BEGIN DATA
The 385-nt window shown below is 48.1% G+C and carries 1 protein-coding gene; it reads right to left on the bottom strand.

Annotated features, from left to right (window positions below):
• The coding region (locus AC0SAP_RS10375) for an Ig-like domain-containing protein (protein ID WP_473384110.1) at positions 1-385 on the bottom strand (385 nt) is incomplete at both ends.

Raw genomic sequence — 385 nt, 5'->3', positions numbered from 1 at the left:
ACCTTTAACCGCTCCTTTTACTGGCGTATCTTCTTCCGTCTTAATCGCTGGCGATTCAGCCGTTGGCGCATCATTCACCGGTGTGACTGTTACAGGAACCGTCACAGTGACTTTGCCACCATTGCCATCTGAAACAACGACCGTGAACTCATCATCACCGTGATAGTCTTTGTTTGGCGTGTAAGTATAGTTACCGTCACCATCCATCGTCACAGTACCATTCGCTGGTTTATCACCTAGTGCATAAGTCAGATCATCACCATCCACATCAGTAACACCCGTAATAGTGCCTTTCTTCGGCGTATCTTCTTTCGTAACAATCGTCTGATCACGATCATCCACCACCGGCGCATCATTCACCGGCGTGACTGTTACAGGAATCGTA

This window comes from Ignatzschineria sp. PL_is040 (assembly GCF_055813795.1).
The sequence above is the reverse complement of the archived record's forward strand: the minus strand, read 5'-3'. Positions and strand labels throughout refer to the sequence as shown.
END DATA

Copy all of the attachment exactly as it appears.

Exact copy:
The 385-nt window shown below is 48.1% G+C and carries 1 protein-coding gene; it reads right to left on the bottom strand.

Annotated features, from left to right (window positions below):
• The coding region (locus AC0SAP_RS10375) for an Ig-like domain-containing protein (protein ID WP_473384110.1) at positions 1-385 on the bottom strand (385 nt) is incomplete at both ends.

Raw genomic sequence — 385 nt, 5'->3', positions numbered from 1 at the left:
ACCTTTAACCGCTCCTTTTACTGGCGTATCTTCTTCCGTCTTAATCGCTGGCGATTCAGCCGTTGGCGCATCATTCACCGGTGTGACTGTTACAGGAACCGTCACAGTGACTTTGCCACCATTGCCATCTGAAACAACGACCGTGAACTCATCATCACCGTGATAGTCTTTGTTTGGCGTGTAAGTATAGTTACCGTCACCATCCATCGTCACAGTACCATTCGCTGGTTTATCACCTAGTGCATAAGTCAGATCATCACCATCCACATCAGTAACACCCGTAATAGTGCCTTTCTTCGGCGTATCTTCTTTCGTAACAATCGTCTGATCACGATCATCCACCACCGGCGCATCATTCACCGGCGTGACTGTTACAGGAATCGTA

This window comes from Ignatzschineria sp. PL_is040 (assembly GCF_055813795.1).
The sequence above is the reverse complement of the archived record's forward strand: the minus strand, read 5'-3'. Positions and strand labels throughout refer to the sequence as shown.